NYMHM for 10 March 2019

Whom the U.S. government is willing to track: Journalists covering the migrant caravan. Attorneys representing asylum-seekers. Anti-Trump protestors. Whom it is not willing to track: Civilians who die in anti-terrorist air-strikes. Children separated from their parents at the border. But Freedom of Information requests are coming home to roost, and the stories News You May Have Missed summarizes this week illuminate the patterns of what this government is willing to know and to hide. See the Resources list if you want to speak up about these and other issues.

DOMESTIC NEWS

1. Trump administration family planning gag rule

The Trump administration has published a federal Title X family planning program rule which would prevent any organization that provides abortions, or even refers a patient for an abortion, from receiving money to pay for other (non-abortion) services. The rule would, perversely, increase abortion rates, since those other services include contraception, and lower rates of contraception naturally leads to higher rates of unplanned pregnancy.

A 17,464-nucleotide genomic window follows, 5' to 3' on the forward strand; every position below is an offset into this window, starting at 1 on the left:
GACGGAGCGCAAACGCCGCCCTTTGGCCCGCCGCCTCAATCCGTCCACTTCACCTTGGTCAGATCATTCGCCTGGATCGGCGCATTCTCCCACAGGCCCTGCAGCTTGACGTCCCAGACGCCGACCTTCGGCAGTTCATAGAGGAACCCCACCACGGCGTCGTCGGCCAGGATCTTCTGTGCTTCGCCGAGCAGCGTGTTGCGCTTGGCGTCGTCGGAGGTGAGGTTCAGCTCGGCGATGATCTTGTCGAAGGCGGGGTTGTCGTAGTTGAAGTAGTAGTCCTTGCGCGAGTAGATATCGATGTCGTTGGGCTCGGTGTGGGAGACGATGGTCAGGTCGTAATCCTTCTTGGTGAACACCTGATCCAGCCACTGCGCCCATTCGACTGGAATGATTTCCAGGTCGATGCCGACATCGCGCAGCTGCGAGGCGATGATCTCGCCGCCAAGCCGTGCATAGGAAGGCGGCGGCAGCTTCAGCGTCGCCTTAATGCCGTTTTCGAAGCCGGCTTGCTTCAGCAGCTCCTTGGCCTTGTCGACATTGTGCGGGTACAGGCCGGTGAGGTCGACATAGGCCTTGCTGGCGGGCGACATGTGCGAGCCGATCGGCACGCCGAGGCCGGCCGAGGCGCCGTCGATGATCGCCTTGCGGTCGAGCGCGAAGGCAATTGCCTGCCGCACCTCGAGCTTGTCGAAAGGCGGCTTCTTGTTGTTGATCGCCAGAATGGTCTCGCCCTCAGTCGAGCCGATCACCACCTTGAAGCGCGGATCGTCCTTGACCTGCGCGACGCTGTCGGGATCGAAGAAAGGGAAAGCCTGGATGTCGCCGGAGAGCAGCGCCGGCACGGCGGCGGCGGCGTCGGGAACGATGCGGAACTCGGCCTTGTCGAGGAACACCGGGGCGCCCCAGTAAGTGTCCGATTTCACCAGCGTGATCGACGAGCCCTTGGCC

The Center for Reproductive Rights, other medical and reproductive rights groups, and 22 states, are challenging the rule through the courts. The American Academy of Pediatrics, the American Psychiatric Association, the American College of Obstetricians and Gynecologists, and 16 other medical organizations, signed a letter objecting to the revisions.

2. Meanwhile in pending legislation

Democrats are working on bills to raise federal minimum wage to $15/hour, to restore Obama-era FCC net neutrality rules, an Honest Ads Act (pdf) to regulate online political ads to reduce manipulation and disinformation, and an anti-corruption, voting rights and ethics bill, which would make Election Day a federal holiday, automatically register citizens to vote, restore ex-felon’s voting rights, require public disclosure of donor identity for donations over $10k to groups spending money on elections, and create a 6-to-1 matching system for small contributions to congressional and presidential candidates who refuse high-dollar donations, funded by fines on law-breaking corporations. A bipartisan bill, The Green Alert Act of 2019, would create a national alert system similar to amber alerts for missing veterans. Several bills propose to fight robocalling.

3. Database kept of journalists and attorneys